If a series of bills passes in Florida state legislature, the state’s texting while driving laws may be strengthened.
A state senator and two state representatives have filed bills that would make texting while driving a primary offense, add penalties when a fatal crash occurs because of a driver using a cell phone, and ban cell phone use in school zones.
The “Ban on Texting While Driving” law was passed by the state legislature in 2012. Florida was the 41st state to pass such legislation.
However, in Florida, texting while behind the wheel has been established as a secondary offense — meaning that police officers must have a separate reason to pull a driver over. They can only issue a ticket for texting while driving in addition to the citation for the other offense.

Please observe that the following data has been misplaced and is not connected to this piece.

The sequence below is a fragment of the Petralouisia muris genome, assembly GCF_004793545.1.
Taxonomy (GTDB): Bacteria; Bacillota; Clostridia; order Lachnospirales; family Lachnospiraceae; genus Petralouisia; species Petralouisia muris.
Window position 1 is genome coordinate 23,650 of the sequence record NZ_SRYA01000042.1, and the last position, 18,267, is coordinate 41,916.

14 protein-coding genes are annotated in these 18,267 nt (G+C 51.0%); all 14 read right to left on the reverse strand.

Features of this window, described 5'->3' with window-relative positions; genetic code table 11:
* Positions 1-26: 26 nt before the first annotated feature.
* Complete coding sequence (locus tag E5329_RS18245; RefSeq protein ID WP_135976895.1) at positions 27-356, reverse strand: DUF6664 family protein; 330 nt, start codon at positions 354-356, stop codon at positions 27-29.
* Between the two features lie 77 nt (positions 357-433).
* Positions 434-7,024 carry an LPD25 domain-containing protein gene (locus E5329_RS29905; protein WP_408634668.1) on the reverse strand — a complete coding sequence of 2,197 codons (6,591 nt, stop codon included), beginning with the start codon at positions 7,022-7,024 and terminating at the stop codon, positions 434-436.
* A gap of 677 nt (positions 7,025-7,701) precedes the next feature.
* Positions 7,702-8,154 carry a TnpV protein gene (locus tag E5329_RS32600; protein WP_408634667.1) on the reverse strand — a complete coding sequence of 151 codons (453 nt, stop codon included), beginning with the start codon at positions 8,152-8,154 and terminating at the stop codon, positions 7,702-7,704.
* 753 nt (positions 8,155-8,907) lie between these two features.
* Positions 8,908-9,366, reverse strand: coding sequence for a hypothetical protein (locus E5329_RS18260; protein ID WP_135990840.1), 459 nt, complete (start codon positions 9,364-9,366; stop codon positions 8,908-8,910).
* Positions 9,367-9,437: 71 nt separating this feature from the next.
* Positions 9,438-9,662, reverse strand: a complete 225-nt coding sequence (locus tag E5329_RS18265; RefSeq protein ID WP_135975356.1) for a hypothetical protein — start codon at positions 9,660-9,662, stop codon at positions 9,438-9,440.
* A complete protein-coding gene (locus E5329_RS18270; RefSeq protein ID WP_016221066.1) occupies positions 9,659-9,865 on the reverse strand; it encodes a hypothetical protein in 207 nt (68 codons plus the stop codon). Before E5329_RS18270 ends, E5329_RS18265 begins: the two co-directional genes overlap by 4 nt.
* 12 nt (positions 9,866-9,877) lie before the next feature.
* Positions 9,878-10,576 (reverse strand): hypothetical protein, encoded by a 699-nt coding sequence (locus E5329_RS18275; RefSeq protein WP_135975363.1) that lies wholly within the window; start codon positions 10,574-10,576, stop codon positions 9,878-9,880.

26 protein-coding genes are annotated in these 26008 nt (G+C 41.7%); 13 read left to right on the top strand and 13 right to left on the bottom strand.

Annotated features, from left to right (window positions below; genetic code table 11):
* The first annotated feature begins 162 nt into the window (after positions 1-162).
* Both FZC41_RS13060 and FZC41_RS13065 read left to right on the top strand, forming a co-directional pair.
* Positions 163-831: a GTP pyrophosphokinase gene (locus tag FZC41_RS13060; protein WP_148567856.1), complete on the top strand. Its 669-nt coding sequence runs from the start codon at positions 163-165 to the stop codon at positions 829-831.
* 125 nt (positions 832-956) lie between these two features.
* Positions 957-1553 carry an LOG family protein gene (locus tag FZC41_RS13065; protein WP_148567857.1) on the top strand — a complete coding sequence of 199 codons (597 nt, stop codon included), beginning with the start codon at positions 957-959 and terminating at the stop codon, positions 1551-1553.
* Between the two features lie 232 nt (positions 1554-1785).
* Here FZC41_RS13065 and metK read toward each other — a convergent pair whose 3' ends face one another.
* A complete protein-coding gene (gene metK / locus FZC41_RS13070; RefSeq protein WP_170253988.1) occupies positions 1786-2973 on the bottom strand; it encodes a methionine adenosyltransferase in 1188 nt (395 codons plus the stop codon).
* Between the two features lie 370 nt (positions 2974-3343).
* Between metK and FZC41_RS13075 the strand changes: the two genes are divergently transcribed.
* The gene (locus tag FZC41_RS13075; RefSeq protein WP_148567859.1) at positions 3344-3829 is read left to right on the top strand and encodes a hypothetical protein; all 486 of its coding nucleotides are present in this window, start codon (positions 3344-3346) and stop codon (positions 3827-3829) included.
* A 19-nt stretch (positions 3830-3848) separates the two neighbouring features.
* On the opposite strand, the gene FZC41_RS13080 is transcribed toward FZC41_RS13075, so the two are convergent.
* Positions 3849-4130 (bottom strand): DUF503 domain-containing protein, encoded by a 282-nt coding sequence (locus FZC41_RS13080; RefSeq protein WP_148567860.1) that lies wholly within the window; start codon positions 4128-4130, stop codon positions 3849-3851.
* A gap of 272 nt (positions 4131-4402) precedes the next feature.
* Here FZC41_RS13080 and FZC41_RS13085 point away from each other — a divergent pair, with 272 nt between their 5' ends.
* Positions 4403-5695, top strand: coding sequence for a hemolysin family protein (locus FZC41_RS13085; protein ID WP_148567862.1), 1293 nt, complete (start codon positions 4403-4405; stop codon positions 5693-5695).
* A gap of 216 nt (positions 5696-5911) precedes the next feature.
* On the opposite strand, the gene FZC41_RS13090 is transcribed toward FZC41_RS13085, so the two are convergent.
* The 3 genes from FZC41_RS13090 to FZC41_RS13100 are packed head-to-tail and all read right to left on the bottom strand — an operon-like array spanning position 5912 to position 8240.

The current law also allows for several exceptions, such as using a cellphone for GPS navigation or to listen to music. Officers must be able to testify that the driver was not using the phone for one of these exceptions, which is difficult to do, since cell phone data is not available unless a serious accident occurs.
Officials said texting while driving, and other forms of distracted driving, are a major cause of car accidents, and they can be just as dangerous as driving drunk.